This week, Dan and Adam are joined by Mai and Joel to discuss the inclusion of streaming media into the UK inflation “shopping bag”, a new robot that “streams” you to meetings, and a new format of Hulu programming marketing. From there, they also try their hands at the “Lifetime Movie” game.
Taped at The Wheels Brewing Co. Studio, Minneapolis, MN on March 18, 2014.
Check out photos and this week’s bonus tracks by clicking here.
Click here to listen: Episode 121 – 3/18/14 feat. Mai Preble & Joel Vollmer
Not long ago, I stumbled upon a video of Gnarls Barkley singing a down-tempo, mellowed-out version of Crazy. It was so heartfelt and intimate – the version showed me a side of the song I hadn’t seen before. That was when From the Basement first got my attention. When I discovered the long, impressive list of artists who have already been on the show (Radiohead, The White Stripes, Foster the People, The Raconteurs, Red Hot Chili Peppers, Feist, The Shins, Andrew Bird, Fleet Foxes – I would love to go on), I became a believer.
For music lovers who enjoy live or acoustic versions of songs, there are several different sources producing great versions of our favorite tracks. NPR has their studio sessions, Big Ugly Yellow Couch provides performances by up-and-coming bands, and so on. From the Basement started as a podcast, but grew up quickly into a TV show streaming on Crackle and DirecTV’s 3-D channel 3net.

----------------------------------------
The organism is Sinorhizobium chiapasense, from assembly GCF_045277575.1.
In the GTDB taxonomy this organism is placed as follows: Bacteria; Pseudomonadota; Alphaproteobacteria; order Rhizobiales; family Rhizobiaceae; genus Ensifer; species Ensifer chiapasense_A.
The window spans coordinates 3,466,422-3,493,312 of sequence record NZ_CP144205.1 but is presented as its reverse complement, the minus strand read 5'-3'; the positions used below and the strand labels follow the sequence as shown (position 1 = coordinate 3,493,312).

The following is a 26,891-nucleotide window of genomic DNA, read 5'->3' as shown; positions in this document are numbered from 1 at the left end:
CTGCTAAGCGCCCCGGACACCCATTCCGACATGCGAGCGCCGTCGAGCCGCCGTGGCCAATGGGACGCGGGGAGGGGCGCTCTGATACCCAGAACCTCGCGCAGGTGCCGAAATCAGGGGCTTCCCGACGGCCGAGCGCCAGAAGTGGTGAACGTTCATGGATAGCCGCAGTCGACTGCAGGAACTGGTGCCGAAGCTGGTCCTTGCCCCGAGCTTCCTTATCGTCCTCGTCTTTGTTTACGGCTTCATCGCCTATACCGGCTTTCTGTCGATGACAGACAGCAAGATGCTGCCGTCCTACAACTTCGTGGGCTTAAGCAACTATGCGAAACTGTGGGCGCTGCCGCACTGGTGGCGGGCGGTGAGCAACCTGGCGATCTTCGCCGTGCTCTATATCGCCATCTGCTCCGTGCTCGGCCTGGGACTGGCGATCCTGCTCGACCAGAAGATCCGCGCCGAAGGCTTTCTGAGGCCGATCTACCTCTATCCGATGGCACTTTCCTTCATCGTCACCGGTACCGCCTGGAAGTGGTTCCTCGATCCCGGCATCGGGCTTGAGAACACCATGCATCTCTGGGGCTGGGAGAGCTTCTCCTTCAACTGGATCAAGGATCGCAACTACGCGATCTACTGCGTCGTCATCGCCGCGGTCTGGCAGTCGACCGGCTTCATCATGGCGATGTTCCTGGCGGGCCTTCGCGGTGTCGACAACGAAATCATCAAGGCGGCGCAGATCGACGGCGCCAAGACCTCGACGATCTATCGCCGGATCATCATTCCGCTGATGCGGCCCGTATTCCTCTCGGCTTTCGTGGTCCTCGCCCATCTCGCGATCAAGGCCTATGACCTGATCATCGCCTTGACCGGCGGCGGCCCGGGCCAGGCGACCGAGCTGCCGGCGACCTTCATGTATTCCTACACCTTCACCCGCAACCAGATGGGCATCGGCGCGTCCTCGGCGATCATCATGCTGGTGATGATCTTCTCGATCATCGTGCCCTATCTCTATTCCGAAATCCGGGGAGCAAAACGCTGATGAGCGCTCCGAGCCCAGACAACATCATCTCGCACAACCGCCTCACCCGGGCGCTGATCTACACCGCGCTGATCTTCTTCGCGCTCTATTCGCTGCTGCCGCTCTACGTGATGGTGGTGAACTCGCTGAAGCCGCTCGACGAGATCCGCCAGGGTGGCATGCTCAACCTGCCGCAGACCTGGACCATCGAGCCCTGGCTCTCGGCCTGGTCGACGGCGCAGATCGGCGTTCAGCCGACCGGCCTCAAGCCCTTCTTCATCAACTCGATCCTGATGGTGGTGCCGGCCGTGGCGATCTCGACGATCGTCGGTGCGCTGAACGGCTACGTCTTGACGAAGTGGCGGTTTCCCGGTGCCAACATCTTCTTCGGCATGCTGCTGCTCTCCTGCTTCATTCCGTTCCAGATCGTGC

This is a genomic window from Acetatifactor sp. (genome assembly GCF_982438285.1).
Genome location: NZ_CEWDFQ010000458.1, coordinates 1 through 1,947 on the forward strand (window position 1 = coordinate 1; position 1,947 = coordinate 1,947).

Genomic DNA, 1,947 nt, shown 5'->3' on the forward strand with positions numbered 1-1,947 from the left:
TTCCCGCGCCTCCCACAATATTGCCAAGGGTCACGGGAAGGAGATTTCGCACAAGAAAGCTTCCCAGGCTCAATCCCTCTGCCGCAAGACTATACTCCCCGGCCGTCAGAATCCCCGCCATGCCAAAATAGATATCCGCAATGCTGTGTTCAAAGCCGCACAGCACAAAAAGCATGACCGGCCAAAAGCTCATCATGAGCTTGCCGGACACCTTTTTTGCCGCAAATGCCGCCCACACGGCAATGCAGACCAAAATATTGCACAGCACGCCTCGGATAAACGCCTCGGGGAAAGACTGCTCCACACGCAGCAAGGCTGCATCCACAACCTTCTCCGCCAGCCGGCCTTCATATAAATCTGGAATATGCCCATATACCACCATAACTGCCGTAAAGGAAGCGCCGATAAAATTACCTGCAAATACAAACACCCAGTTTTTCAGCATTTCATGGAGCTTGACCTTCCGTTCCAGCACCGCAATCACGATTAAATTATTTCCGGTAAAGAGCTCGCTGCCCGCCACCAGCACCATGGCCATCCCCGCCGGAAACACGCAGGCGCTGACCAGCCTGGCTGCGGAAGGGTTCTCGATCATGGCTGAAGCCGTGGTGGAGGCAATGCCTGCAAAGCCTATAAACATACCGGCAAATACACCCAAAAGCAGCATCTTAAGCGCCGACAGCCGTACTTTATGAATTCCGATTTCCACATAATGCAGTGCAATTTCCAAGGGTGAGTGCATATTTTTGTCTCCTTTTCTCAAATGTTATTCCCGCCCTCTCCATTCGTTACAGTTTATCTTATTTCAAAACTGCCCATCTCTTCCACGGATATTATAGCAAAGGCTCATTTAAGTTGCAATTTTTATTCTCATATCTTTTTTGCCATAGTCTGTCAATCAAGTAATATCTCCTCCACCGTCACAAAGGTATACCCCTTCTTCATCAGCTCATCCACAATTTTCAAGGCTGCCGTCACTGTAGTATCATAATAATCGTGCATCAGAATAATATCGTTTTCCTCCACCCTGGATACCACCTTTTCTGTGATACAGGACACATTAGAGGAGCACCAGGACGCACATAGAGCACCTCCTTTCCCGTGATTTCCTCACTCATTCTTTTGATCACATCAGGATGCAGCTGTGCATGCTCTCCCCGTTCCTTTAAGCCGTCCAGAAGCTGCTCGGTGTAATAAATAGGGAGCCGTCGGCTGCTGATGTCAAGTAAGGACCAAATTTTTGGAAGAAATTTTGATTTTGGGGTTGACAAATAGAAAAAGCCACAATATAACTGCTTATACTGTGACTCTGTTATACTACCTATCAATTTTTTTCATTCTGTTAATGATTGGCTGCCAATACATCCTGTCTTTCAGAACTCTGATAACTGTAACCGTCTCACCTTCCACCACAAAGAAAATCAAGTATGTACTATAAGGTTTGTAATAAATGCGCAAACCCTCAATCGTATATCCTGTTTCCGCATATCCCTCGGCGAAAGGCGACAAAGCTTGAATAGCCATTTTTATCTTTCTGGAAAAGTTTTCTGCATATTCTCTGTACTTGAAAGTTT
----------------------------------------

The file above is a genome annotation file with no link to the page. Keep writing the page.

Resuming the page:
Nigel Godrich, the visionary music producer most famous for his work with Radiohead, takes the helm in this endeavor. Since its humble beginnings in 2006, transition into a UK Television show in 2007, and on into the present where season 3 is being broadcast in HD in 2-D and 3-D, Godrich’s intent has been to “authentically document the pulse of music being made today.” In a recent interview with Entertainment weekly, Godrich says, “I think what happened was MTV came along in the ’80s and destroyed the way that people film music on television. The performance ended up in the edit, and it wasn’t very direct. It’s a selfish thing, really—as a music fan, I really wanted to see people performing on television, so we went ahead and did it. Musicians hate doing TV because it’s such a different world and a horrible environment for them, so wouldn’t it be cool for me as a music person to do a TV show? Then I could get something out of them that TV shows wouldn’t get.” To that end, Godrich uses an intimate basement setting with no audience (except a few HD cameras), making the artists as comfortable as possible to get the best, purest performance possible.
It’s like PBS’s Austin City Limits, but better.
The thing I appreciate most about From the Basement is that it displays the great musicianship of the artists in a way that hyper-produced studio recordings and blasting live performances cannot. You get to hear and see in stunning detail just how soulful a singer Cee-Lo is, or how beautifully blended Fleet Foxes’ harmonies really are. There’s no Auto-Tune, no backup tracks, and absolutely no lip-syncing – just pure performance chops at work. From the Basement is quality proof that there are wonderfully talented artists making great music today.